Wednesday, May 20, 2009

houses, part 2

House #6 is actually not a house at all but dorm rooms in Polston Hall at Free Will Baptist Bible College in Nashville, TN. Years one and two were on second floor, 3rd year on first floor, and 4th year back on second. The door swings open and the first thing that catches your eye is the HUGE chest of drawers backed against a long desk with bookcase that divides the room in two. There's just enough space to pull out a chair and sit down before you hit the beds that line the wall. The beds were like day beds, but with a big covered shelf (covered with either 70's green or red vinyl, no less). To sleep you pulled the mattress out from under the shelf (like you'd pull out a sofa bed) and you'd have a twin-sized mattress. Each side has a closet with sliding wooden veneers for doors. The far side of the room had the air condition/heating unit and only window; the side near the door had the bars for hanging towels. Between this area was the bathroom door, which also connected you to another room. You could fit three people in their at one time (one in the shower, one on the toilet, and another at the sink) but if you tried to squeeze a fourth you were sardines. Let's just say I benefited greatly from growing up in a large family having to share a room with sisters. Girls from homes where they had their own rooms growing up really had a tough time adjusting.

House #7: Summer of 1993. This was actually a 6 week stint in Ivory Coast, West Africa as part of my missions degree. Ten boys and four girls joined our missions professor and lived in a house. Our bed frames were cement blocks holding a wooden board, followed by a twin size mattress. We actually paid for our bedding, and they were donated to the Bible Institute there after we left. The only hot water was what we boiled, and thankfully we did have a fan in our room, which the four of us girls shared. The weekends we traveled we stayed with various missionaries, including one place with no electricity. We got to visit adobe (mud brick) houses and straw huts, but thankfully we didn't stay in either one.

Note there's no such thing as home improvement loans (you do what you can as you can - the roof); the rain barrels was the "convenient" source of water, and the berries drying on the door step was their pantry I guess you could say.

Down the road from our "house" where we bought our daily bread and other grocery items as needed.

Straw huts require rethatching with fresh straw every three-five years. Notice the yard broom propped up against the house. Cooking would be done outside, as would most activities.

In many ways I'm thankful for this summer. It made rural China seem modern compared to this, and also made me appreciate (and saddened) at just how rich and spoiled I really am.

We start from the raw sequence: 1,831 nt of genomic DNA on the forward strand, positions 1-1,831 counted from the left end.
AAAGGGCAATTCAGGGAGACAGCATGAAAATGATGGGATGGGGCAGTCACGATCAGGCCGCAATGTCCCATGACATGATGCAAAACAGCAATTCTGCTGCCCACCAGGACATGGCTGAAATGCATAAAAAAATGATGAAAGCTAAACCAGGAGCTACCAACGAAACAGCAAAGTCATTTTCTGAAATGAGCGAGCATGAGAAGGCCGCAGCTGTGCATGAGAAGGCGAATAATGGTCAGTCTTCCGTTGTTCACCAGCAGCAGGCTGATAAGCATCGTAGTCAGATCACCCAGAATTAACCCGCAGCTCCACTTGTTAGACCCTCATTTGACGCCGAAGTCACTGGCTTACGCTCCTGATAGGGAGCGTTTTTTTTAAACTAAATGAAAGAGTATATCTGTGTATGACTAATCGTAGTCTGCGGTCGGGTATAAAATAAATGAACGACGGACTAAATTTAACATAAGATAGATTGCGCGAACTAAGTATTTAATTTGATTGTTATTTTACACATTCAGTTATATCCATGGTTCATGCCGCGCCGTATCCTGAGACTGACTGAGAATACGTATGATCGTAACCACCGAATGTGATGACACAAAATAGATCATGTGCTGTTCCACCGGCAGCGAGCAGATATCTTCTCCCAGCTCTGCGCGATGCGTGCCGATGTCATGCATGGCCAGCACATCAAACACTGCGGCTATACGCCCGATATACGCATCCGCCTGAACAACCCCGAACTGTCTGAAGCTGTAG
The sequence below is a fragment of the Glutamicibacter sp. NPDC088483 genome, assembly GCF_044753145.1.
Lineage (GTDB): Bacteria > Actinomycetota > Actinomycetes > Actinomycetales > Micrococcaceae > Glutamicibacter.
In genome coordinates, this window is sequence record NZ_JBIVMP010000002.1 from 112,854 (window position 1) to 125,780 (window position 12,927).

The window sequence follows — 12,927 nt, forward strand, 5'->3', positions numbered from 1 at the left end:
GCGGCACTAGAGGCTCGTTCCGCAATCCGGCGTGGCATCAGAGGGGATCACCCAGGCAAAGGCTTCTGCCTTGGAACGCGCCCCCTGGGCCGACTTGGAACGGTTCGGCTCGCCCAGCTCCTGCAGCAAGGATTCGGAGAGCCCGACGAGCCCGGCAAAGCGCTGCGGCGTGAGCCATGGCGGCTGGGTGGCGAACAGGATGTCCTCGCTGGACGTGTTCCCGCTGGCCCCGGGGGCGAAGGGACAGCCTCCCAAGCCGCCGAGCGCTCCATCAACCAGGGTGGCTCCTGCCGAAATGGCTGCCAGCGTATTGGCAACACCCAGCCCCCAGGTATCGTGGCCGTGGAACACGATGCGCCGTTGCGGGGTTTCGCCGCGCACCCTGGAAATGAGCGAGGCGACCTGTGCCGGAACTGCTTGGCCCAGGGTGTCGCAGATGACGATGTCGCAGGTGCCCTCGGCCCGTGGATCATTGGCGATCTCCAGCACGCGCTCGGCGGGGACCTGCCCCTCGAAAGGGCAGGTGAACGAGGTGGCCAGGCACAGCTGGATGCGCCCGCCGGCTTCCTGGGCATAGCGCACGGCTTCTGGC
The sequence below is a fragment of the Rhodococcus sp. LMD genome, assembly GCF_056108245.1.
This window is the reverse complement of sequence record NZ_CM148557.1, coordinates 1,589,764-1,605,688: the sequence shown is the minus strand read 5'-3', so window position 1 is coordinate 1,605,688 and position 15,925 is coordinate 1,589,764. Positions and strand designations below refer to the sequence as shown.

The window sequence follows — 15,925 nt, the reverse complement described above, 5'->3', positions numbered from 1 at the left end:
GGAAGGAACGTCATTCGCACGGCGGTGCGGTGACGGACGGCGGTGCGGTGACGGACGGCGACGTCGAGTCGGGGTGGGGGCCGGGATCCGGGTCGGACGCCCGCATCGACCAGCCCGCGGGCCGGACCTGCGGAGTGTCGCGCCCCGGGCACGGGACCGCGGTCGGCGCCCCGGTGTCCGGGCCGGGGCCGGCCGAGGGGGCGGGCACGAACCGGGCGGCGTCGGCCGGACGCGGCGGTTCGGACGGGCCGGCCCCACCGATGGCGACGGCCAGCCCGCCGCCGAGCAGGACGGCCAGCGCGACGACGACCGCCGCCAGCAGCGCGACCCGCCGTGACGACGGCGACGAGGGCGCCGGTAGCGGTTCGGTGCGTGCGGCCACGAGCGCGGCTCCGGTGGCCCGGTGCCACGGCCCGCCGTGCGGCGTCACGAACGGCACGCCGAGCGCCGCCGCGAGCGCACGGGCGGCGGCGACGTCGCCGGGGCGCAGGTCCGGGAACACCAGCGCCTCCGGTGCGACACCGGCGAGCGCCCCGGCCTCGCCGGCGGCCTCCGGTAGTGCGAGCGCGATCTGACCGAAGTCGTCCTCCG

House #8 was actually the basement of an elderly Church of Christ lady who rented to FWBBC students. Jobs were scarce in my hometown, and Nashville not only abounded in jobs, but they paid a whole lot better as well. So for the summer of '94 I joined two other girls in renting this one bedroom space, again with 70's lime green and red. We rotated sleeping positions every two weeks between sharing the double bed and the couch. Between 40 hours a week at Taco Bell and 16-20 hours a week babysitting, I not only earned enough to pay basic living costs but also covered 1/2 off the next semester's upcoming school bill. More importantly, I had my first taste of independence and found it EXTREMELY hard to return to the dorm that fall. My senior year was probably the hardest of dorm living. I so missed having my own tiny kitchen and being able to invite friends from church over for a meal. And the place was so tiny there was almost no housework!

Summer of 1995: Houses 9, 10, and 11 - After graduation in May, I loaded up my little red Ford and headed back to Sweet Home Alabama, only to pack up Mom and Dad from the Cordova parsonage and help them move to Orangeburg, South Carolina. The mission church plant there helped provide them with a rented house. The month I was there we never fully unpacked. All I can say about that house is that it was white, one street over from a rough neighborhood, and had tons of bookcases in "my bedroom." The week of my departure to California for China training, I helped Mom and Dad move into another house which they bought. My last view of that house that summer was pulling up carpet and staples from the hardwood floors. From there I went to living out of a suitcase in a dorm room for three weeks, followed by the week long trip of getting to Yinchuan, Ningxia where I shared an apartment with a teammate for the year. I guess I could say 1995 was the year I lived out of boxes and suitcases.

4 comments:

Jennifer said...

Your life is one big adventure, Monica! I love reading all of this!!

Monica said...

Adventurous isn't exactly what I'd call my life. A constant flux of motion and emotions, but I think my family would describe me a little on the boring side.

gypsy@Hebrews11:13 said...

House #7- reminds me of a period in MY life. Thanks for the memories:)

Jennifer said...

I would hardly call the boring....and each day I learn more things about you!